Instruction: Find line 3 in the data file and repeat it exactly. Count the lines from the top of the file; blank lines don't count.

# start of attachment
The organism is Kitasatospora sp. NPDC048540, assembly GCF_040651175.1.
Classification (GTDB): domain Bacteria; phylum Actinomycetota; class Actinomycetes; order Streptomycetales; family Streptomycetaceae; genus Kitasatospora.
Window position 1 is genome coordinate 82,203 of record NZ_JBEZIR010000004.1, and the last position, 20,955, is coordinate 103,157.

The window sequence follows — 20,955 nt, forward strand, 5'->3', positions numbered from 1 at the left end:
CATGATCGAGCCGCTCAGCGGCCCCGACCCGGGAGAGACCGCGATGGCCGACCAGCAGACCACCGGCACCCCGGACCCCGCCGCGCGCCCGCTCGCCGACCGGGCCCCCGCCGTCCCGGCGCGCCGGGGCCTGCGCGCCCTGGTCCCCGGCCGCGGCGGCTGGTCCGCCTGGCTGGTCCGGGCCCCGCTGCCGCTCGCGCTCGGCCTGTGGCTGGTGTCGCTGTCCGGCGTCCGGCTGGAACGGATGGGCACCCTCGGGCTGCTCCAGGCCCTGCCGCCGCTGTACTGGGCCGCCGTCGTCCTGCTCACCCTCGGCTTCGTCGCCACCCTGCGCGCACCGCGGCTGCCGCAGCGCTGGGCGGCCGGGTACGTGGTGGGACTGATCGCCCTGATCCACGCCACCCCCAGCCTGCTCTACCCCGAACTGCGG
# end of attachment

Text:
Window position 1 is genome coordinate 82,203 of record NZ_JBEZIR010000004.1, and the last position, 20,955, is coordinate 103,157.